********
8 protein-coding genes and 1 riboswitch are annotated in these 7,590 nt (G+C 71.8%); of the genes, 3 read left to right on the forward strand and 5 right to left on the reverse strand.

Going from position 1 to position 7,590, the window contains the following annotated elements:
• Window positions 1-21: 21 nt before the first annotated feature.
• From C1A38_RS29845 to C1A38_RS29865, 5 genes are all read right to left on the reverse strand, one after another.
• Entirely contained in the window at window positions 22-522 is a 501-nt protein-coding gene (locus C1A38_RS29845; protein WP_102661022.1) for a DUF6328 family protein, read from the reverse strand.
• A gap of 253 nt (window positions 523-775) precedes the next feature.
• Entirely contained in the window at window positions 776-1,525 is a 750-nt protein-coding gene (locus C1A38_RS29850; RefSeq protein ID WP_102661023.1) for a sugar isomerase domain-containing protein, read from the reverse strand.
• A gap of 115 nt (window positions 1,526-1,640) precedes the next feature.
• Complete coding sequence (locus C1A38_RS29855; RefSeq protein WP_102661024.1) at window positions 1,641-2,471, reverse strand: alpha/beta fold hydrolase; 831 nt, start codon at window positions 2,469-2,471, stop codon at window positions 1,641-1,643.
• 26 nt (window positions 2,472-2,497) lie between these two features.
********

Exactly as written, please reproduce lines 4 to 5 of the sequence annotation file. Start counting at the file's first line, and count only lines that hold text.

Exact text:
• From C1A38_RS29845 to C1A38_RS29865, 5 genes are all read right to left on the reverse strand, one after another.
• Entirely contained in the window at window positions 22-522 is a 501-nt protein-coding gene (locus C1A38_RS29845; protein WP_102661022.1) for a DUF6328 family protein, read from the reverse strand.